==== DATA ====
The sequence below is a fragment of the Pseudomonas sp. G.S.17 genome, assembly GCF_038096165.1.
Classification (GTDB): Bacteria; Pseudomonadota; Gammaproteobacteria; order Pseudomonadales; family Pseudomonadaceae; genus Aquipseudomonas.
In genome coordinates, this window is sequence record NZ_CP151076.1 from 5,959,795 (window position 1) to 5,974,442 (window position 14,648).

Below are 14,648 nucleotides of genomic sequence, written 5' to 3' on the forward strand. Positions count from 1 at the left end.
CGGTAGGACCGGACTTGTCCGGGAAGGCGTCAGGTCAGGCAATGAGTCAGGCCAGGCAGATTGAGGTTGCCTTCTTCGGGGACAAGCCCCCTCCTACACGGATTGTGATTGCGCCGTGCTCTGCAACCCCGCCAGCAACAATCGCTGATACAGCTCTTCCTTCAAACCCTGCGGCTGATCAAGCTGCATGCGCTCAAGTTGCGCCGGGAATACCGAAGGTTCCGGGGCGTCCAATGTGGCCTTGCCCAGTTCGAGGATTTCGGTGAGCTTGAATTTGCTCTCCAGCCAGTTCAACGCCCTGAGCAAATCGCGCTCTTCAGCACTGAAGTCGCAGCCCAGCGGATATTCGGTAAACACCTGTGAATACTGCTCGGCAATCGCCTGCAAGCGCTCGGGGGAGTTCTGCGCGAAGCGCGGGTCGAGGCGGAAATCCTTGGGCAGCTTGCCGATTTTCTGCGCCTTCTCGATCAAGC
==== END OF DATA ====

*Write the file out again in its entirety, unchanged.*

The sequence below is a fragment of the Pseudomonas sp. G.S.17 genome, assembly GCF_038096165.1.
Classification (GTDB): Bacteria; Pseudomonadota; Gammaproteobacteria; order Pseudomonadales; family Pseudomonadaceae; genus Aquipseudomonas.
In genome coordinates, this window is sequence record NZ_CP151076.1 from 5,959,795 (window position 1) to 5,974,442 (window position 14,648).

Below are 14,648 nucleotides of genomic sequence, written 5' to 3' on the forward strand. Positions count from 1 at the left end.
CGGTAGGACCGGACTTGTCCGGGAAGGCGTCAGGTCAGGCAATGAGTCAGGCCAGGCAGATTGAGGTTGCCTTCTTCGGGGACAAGCCCCCTCCTACACGGATTGTGATTGCGCCGTGCTCTGCAACCCCGCCAGCAACAATCGCTGATACAGCTCTTCCTTCAAACCCTGCGGCTGATCAAGCTGCATGCGCTCAAGTTGCGCCGGGAATACCGAAGGTTCCGGGGCGTCCAATGTGGCCTTGCCCAGTTCGAGGATTTCGGTGAGCTTGAATTTGCTCTCCAGCCAGTTCAACGCCCTGAGCAAATCGCGCTCTTCAGCACTGAAGTCGCAGCCCAGCGGATATTCGGTAAACACCTGTGAATACTGCTCGGCAATCGCCTGCAAGCGCTCGGGGGAGTTCTGCGCGAAGCGCGGGTCGAGGCGGAAATCCTTGGGCAGCTTGCCGATTTTCTGCGCCTTCTCGATCAAGC